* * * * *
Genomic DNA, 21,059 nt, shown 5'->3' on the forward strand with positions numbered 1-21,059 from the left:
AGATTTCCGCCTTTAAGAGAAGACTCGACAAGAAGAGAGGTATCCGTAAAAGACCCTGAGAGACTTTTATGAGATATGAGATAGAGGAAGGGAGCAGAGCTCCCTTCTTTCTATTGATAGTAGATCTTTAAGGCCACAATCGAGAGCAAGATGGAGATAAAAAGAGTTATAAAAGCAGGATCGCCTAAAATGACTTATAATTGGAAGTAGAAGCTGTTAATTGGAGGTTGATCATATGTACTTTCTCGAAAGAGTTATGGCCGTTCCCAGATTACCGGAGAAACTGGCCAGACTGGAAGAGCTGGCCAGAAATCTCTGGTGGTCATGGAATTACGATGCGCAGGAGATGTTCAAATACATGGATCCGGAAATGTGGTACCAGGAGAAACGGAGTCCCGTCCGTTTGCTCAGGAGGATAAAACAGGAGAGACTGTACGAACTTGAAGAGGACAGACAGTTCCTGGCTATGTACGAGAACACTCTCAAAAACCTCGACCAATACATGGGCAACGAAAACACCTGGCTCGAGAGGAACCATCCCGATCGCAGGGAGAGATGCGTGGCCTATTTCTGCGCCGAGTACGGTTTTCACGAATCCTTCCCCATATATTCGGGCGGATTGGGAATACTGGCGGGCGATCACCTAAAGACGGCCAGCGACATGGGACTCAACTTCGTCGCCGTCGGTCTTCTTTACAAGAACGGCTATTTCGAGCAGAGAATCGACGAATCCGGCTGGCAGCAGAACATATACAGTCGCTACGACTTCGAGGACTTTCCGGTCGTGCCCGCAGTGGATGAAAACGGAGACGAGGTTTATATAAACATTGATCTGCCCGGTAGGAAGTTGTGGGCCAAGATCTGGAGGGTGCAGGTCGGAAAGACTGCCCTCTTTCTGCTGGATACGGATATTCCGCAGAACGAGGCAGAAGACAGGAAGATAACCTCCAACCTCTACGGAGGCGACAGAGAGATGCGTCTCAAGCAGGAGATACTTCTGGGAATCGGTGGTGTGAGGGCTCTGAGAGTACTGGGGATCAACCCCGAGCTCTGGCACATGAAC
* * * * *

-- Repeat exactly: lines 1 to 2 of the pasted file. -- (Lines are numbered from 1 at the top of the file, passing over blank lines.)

Genomic DNA, 21,059 nt, shown 5'->3' on the forward strand with positions numbered 1-21,059 from the left:
AGATTTCCGCCTTTAAGAGAAGACTCGACAAGAAGAGAGGTATCCGTAAAAGACCCTGAGAGACTTTTATGAGATATGAGATAGAGGAAGGGAGCAGAGCTCCCTTCTTTCTATTGATAGTAGATCTTTAAGGCCACAATCGAGAGCAAGATGGAGATAAAAAGAGTTATAAAAGCAGGATCGCCTAAAATGACTTATAATTGGAAGTAGAAGCTGTTAATTGGAGGTTGATCATATGTACTTTCTCGAAAGAGTTATGGCCGTTCCCAGATTACCGGAGAAACTGGCCAGACTGGAAGAGCTGGCCAGAAATCTCTGGTGGTCATGGAATTACGATGCGCAGGAGATGTTCAAATACATGGATCCGGAAATGTGGTACCAGGAGAAACGGAGTCCCGTCCGTTTGCTCAGGAGGATAAAACAGGAGAGACTGTACGAACTTGAAGAGGACAGACAGTTCCTGGCTATGTACGAGAACACTCTCAAAAACCTCGACCAATACATGGGCAACGAAAACACCTGGCTCGAGAGGAACCATCCCGATCGCAGGGAGAGATGCGTGGCCTATTTCTGCGCCGAGTACGGTTTTCACGAATCCTTCCCCATATATTCGGGCGGATTGGGAATACTGGCGGGCGATCACCTAAAGACGGCCAGCGACATGGGACTCAACTTCGTCGCCGTCGGTCTTCTTTACAAGAACGGCTATTTCGAGCAGAGAATCGACGAATCCGGCTGGCAGCAGAACATATACAGTCGCTACGACTTCGAGGACTTTCCGGTCGTGCCCGCAGTGGATGAAAACGGAGACGAGGTTTATATAAACATTGATCTGCCCGGTAGGAAGTTGTGGGCCAAGATCTGGAGGGTGCAGGTCGGAAAGACTGCCCTCTTTCTGCTGGATACGGATATTCCGCAGAACGAGGCAGAAGACAGGAAGATAACCTCCAACCTCTACGGAGGCGACAGAGAGATGCGTCTCAAGCAGGAGATACTTCTGGGAATCGGTGGTGTGAGGGCTCTGAGAGTACTGGGGATCAACCCCGAGCTCTGGCACATGAAC